Stage 16 from Carcassonne to Bagneres-de-Luchon begins the first of three stages of climbing in the Pyrenees, and with 238kms to cover this is the longest stage of the Tour.
The riders begin climbing from the very beginning, and will continue climbing for most of the day, initially over two cat.4 hills within the first third of the race, and then over cat.2 and cat.3 mountains, before finally facing the toughest climb of the stage, the cat.H 11.7km long climb at 7.7% gradient to Port de Bales at 1,755m. After which there comes about a 20km descent to the finish.
This stage is similar to the 2012 Tour stage 16, in terms of a long descent into the finish, however the race on that occasion started from the opposite direction and on a whole it was a day of tougher climbing over legendary peaks. Initially there was a 38 rider break, which splintered and reformed before splintering for good on the second climb, whereupon finally Voeckler and Feillu were together leading the race, and after which Voeckler attacked on the final climb to solo to victory. The GC (podium then, and later in Paris) riders came to the line some 7mins behind in the same group, with Nibali finishing ahead of Wiggins who was leading the race, and Froome in 3rd.
I’m confident that a particularly large group will again form the long-range breakaway since it comes after the second rest day, and that the winner for the stage is likely to come from that group.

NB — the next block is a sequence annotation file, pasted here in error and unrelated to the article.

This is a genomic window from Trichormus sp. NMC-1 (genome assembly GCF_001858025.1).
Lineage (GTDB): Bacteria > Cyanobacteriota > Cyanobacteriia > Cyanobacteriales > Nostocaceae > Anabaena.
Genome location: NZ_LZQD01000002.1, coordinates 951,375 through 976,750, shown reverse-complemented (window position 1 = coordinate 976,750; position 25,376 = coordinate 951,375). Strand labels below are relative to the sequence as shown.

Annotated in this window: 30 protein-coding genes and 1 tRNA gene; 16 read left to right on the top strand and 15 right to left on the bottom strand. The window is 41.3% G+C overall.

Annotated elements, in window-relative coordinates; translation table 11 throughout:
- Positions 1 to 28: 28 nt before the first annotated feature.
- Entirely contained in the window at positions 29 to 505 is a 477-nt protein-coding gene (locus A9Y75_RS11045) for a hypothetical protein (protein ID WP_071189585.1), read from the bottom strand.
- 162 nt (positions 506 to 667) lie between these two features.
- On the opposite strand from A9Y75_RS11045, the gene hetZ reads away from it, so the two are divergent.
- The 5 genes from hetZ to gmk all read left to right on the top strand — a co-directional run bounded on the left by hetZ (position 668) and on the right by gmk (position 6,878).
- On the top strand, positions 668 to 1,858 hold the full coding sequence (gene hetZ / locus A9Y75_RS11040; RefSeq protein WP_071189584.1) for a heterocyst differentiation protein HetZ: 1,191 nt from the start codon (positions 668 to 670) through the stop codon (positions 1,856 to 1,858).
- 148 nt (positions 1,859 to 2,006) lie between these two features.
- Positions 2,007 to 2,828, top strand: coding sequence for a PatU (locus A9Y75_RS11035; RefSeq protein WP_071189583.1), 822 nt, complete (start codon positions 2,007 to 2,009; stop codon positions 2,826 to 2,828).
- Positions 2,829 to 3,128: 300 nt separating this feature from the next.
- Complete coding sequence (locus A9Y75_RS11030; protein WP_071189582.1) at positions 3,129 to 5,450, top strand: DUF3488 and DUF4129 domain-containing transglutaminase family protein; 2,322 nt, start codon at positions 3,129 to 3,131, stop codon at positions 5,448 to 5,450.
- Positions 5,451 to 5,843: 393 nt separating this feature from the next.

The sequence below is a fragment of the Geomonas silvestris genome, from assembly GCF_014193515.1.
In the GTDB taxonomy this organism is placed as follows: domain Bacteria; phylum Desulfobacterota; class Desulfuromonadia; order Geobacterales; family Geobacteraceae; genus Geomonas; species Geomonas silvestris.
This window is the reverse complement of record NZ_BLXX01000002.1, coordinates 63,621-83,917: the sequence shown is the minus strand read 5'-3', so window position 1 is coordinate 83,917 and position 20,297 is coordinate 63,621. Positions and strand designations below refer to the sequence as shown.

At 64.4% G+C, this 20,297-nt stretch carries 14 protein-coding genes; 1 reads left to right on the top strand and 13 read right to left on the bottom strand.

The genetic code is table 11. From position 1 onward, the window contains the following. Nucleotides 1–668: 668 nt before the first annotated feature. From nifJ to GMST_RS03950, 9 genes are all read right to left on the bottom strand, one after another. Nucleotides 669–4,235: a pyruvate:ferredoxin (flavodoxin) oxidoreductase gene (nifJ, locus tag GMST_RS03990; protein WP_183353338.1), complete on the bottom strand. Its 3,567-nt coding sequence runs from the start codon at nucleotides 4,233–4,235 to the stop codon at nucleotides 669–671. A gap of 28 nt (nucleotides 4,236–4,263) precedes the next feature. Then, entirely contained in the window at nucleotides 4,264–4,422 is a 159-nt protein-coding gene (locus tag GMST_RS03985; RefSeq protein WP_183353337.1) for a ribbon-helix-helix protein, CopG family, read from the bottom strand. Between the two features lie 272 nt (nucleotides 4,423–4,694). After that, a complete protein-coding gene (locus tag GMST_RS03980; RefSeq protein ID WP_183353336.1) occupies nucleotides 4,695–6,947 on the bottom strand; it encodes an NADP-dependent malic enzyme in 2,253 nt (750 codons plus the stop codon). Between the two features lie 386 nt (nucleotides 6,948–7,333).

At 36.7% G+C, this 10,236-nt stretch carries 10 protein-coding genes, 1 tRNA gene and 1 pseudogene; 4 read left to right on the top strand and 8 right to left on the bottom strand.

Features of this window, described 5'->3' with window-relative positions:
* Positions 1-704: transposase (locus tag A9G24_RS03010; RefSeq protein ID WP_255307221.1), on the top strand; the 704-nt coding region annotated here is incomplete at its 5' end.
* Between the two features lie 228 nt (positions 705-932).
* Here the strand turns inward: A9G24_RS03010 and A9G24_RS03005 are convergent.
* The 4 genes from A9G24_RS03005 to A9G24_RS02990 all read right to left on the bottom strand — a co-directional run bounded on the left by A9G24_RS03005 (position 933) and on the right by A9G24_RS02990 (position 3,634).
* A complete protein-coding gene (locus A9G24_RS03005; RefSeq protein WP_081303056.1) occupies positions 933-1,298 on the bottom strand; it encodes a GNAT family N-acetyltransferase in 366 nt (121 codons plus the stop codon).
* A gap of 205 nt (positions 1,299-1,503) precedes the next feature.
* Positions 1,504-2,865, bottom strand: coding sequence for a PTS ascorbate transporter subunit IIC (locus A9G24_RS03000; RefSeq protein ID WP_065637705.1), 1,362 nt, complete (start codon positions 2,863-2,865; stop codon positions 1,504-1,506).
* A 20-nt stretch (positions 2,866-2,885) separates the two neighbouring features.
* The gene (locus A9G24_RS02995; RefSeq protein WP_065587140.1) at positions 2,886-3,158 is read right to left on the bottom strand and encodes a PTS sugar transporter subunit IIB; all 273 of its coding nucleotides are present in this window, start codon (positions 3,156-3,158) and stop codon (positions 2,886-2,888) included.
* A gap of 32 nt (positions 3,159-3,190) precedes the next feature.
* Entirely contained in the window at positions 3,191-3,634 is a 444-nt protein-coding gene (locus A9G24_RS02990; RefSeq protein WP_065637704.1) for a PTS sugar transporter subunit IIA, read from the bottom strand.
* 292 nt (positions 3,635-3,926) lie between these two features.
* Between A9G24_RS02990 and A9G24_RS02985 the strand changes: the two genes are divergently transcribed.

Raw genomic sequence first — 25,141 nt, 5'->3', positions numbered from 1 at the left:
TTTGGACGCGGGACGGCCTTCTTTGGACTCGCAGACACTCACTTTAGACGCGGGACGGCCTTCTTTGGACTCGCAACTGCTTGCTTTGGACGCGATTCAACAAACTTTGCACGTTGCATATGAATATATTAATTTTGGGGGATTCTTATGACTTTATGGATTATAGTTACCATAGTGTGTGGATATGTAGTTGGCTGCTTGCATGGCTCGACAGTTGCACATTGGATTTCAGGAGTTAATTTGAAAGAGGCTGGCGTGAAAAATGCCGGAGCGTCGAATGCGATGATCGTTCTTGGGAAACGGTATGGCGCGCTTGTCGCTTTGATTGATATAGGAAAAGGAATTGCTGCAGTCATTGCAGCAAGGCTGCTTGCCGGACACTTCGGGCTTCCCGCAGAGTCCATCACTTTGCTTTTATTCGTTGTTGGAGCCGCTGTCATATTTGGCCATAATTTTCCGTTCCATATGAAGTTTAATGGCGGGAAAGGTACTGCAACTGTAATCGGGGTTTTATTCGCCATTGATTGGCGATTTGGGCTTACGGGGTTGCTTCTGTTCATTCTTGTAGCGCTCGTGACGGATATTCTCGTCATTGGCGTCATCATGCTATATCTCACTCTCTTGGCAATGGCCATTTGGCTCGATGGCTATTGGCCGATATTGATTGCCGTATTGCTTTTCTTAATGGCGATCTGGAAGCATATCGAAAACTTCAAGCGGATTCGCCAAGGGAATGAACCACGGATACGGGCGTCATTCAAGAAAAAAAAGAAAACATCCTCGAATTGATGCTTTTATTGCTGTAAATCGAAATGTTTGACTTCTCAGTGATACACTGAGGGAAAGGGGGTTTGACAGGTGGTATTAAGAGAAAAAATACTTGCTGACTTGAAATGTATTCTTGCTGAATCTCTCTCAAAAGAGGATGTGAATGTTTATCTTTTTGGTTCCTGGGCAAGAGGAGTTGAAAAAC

Firstly, AST don’t need to work on the front in order to prevent attacks by Valverde et al, even thought these mountains are the last chance to attempt to close the gap to Nibali. By setting a high pace AST is not likely to achieve much either, since no other GC rider has shown that they have the form to worry them much. Moreover, the respective teams of those GC riders don’t have the strength to give AST/Nibali a hard ride, and then succeed by having the strength to bring their man into the final climb attack position.
In a way, we saw this with NTE’s brave attempt to set up their man Leopold Konig for the stage victory on stage 14 from Grenoble to Risoul, and it ultimately failed. Konig is perhaps not yet as good as Valverde, Bardet, Pinot, or even Tejay, however ALM came to the party with Peraud’s work on that important section between climbs, and the winner still didn’t come from that group. It’s a burden which is simply too big for one team to achieve, and it doesn’t look like ALM and MOV are willing to hatch such a plan as to conspire to work together in order to put AST under pressure.
Valverde et al, best strategy is to stick with AST for the most part of the stage, having an easy ride, and then burying themselves on the final climb with a good attack. But I think that by that stage the breakaway will have cleared out and the winner comes from there.
There was some competition with the early Books on whether Nibali or Valverde should be favourite for the stage win, but the majority had Nibali shorter than Valverde, with Purito close third favourite. Over the past 24 hours, Nibali has become the narrow favourite over Valverde, with four riders shortening into a similar third favourite position with Purito.
Peter Sagan has come into the top portion of riders in the betting order, probably on the back of his Tour ride in 2012 stage 14, where he rode very well in this neck-of-the-woods, beating three other riders in his group to finish in 2nd place, however this stage looks much more difficult, and like most of the riders around and above him on the betting board, he is little to no value.
Again, it looks like it might be prudent to consider the riders involved in the break and the dynamics of the stage with IR plays, especially since across the boards the main story is one of very poor value. In addition, there were stages in the Vosges which looked easier to solve than this one, and no winning bets at ante-post were landed.
Nevertheless, three at small stakes in ante-post to get started: